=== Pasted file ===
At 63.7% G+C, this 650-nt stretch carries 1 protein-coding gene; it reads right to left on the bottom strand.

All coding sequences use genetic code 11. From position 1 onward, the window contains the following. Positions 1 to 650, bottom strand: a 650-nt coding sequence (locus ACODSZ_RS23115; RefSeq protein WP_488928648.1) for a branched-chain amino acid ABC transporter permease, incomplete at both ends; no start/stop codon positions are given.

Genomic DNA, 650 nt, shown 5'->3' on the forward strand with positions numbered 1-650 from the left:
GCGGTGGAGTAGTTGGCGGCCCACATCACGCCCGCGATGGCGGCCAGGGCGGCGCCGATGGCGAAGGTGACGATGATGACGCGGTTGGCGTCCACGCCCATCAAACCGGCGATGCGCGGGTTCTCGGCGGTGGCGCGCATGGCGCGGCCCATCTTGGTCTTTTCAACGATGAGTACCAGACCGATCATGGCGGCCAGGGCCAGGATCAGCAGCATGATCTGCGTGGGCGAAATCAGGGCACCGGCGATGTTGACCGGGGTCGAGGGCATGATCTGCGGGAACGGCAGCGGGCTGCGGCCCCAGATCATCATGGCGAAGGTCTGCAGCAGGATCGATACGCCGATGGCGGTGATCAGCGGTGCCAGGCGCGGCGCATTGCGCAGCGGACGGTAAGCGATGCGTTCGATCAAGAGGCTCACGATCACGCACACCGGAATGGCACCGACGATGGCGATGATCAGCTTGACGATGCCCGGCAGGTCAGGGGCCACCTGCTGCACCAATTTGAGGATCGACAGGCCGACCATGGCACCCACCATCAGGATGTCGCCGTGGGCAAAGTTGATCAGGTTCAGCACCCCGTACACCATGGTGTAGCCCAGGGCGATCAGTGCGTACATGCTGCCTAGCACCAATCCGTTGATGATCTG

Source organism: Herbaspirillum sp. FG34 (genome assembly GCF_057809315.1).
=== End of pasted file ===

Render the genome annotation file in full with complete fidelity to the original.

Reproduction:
At 63.7% G+C, this 650-nt stretch carries 1 protein-coding gene; it reads right to left on the bottom strand.

All coding sequences use genetic code 11. From position 1 onward, the window contains the following. Positions 1 to 650, bottom strand: a 650-nt coding sequence (locus ACODSZ_RS23115; RefSeq protein WP_488928648.1) for a branched-chain amino acid ABC transporter permease, incomplete at both ends; no start/stop codon positions are given.

Genomic DNA, 650 nt, shown 5'->3' on the forward strand with positions numbered 1-650 from the left:
GCGGTGGAGTAGTTGGCGGCCCACATCACGCCCGCGATGGCGGCCAGGGCGGCGCCGATGGCGAAGGTGACGATGATGACGCGGTTGGCGTCCACGCCCATCAAACCGGCGATGCGCGGGTTCTCGGCGGTGGCGCGCATGGCGCGGCCCATCTTGGTCTTTTCAACGATGAGTACCAGACCGATCATGGCGGCCAGGGCCAGGATCAGCAGCATGATCTGCGTGGGCGAAATCAGGGCACCGGCGATGTTGACCGGGGTCGAGGGCATGATCTGCGGGAACGGCAGCGGGCTGCGGCCCCAGATCATCATGGCGAAGGTCTGCAGCAGGATCGATACGCCGATGGCGGTGATCAGCGGTGCCAGGCGCGGCGCATTGCGCAGCGGACGGTAAGCGATGCGTTCGATCAAGAGGCTCACGATCACGCACACCGGAATGGCACCGACGATGGCGATGATCAGCTTGACGATGCCCGGCAGGTCAGGGGCCACCTGCTGCACCAATTTGAGGATCGACAGGCCGACCATGGCACCCACCATCAGGATGTCGCCGTGGGCAAAGTTGATCAGGTTCAGCACCCCGTACACCATGGTGTAGCCCAGGGCGATCAGTGCGTACATGCTGCCTAGCACCAATCCGTTGATGATCTG

Source organism: Herbaspirillum sp. FG34 (genome assembly GCF_057809315.1).